Charles Bowman breaks his silence, promises to “press charges” today at DA’s office after being detained by Cayuga Nation Police
In a FingerLakes1.com exclusive, Charles Bowman, a non-native Seneca County resident from Fayette, is speaking out after being detained and held by the Cayuga Nation Police during a brawl that ensued after a press conference that was called by the Gayogo̱hó꞉nǫʼ seven condoled chiefs.
Bowman broke his silence by speaking with FingerLakes1.com assuring that “somebody’s got to learn a lesson” in the form of criminal charges after being beaten and battered by Cayuga Nation officers.
“I have a criminal attorney already. He’s going to be talking with the DA tomorrow to press charges because I went and filled out the paperwork at the police department today [Sunday],” Bowman told FingerLakes1.com.
Aside from already securing a criminal attorney, Bowman explained that civil rights attorneys have contacted him in the aftermath of this conflict.
“Some civil rights attorneys that have been getting a hold of me they really want to go after the state and the sheriffs and the town for not doing their job, for letting me get beat almost to death in front of everybody,” he explained.
His list of grievances is lengthy and reasoned while recalling the troubling moments from Saturday. Bowman recounted from memory the situation as it played out according to him.
At one point, he was laying on the ground while Cayuga Nation officers were zip tying his wrists together after being accused of attacking an officer on-site. While Bowman was lying in a prone position, he admitted that he was hesitant of lowering his guard, specifically his right arm once officers already pinned down his left hand behind his back.
“I moved it and the guy on my left punched me right in the jaw knocking my tooth out. I didn’t realize it til I got home went the last night. My tooth falling out of my mouth. I gotta push it off with my tongue now,” Bowman said. “They broke my nose. They gave me contusions, concussion and the police sat right there and watched me get beat down, kicked in the face hit in the head, kneed, and they did nothing.”
Bowman, a former employee of the Cayuga Nation, who was circulating critical videos on social media that he personally recorded after the properties had been initially destroyed, convincingly felt that he was “absolutely” targeted by Halftown’s Cayuga Nation Police Department.
“When the chiefs made their announcement, one of their top officials come up from behind and started telling all the new people, the mercenaries that’s Charlie Bowman,” he said. “He went right down through the line pointing out to all these new guys. I was targeted from the beginning.”
Although Bowman felt targeted by Cayuga Nation officers, he also believed that local-state law enforcement entities and first responders were not assisting him or others and rather standing beside the Cayuga Nation Police while containing the brawl.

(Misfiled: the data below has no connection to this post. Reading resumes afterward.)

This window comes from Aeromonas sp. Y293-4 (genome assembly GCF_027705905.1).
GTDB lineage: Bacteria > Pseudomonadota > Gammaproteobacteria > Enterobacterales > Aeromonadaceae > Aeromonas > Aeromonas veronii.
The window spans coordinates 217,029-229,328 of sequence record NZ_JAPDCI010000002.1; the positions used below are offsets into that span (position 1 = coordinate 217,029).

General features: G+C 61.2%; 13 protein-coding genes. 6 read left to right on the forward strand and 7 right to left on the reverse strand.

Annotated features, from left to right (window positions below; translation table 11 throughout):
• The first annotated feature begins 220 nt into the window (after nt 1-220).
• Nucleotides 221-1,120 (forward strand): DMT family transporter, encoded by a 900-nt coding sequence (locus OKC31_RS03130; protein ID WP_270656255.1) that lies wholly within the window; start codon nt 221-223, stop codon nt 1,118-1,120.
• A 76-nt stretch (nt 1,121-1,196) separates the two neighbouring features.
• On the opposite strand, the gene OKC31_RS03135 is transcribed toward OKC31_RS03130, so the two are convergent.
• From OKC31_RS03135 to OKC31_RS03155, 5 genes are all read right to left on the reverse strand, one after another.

“I mean, it was 50 or more local officers watching me get my a– beat to the ground and stomped… They didn’t do a damn thing. They watched me get zip tied, carried out of Cayuga Nation property,” Bowman remembered. “These guys were just beating the f— out of me. They dragged me onto a bus where they could have killed me.”
Cameron Simpson, a member of the Onondaga Nation and a friend of Bowman, captured the violence unfold, particularly when Cayuga Nation Police officers dragged away the bloodied body of Bowman to an undisclosed location.
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As soon as Bowman was dragged out of the shot, he claimed that he was placed inside an unmarked vehicle heading to an unknown destination.
“They searched me they take everything out of my pockets, my phone and everything through the videos. I can’t say who did or what but three of my videos that I taped during that are now gone. They put all my stuff in an evidence bag, never sealed it or anything,” he recalled. “They had me hang zip-tight on the bus while I was having a mild heart, felt like I was having a mild heart attack and I couldn’t breathe because of the pepper spray and everything.”
Once he exited the vehicle, he was placed inside an ambulance and handcuffed him after being zip tied for around two-minutes until he was released from the custody of the Cayuga Nation Police. Bowman emphasized that this situation lasted nearly for an hour on his end until eventually being sent to the Geneva General Hospital where he received medical treatment for his visible injuries while also undergoing a CAT scan.
After this traumatic incident, Bowman is concerned with his own personal safety and wellbeing to such an extent that he can no longer consciously trust local law enforcement after alleging that they stood by and watched him get beaten senselessly by Nation police.
“I can’t trust my local law enforcement is going to protect me. These guys are mercenaries, they’re nothing stops them from coming out here driving by my house and killing me. I live in the middle of nowhere,” he claimed.
Now Bowman is calling upon Seneca County to consider settling this conflict in favor of the community that has been directly affected by this violent and equally volatile situation.
“You know, we can’t just idly sit by and just watch our world go to hell. We’re Seneca County. We’re better than that,” he ended.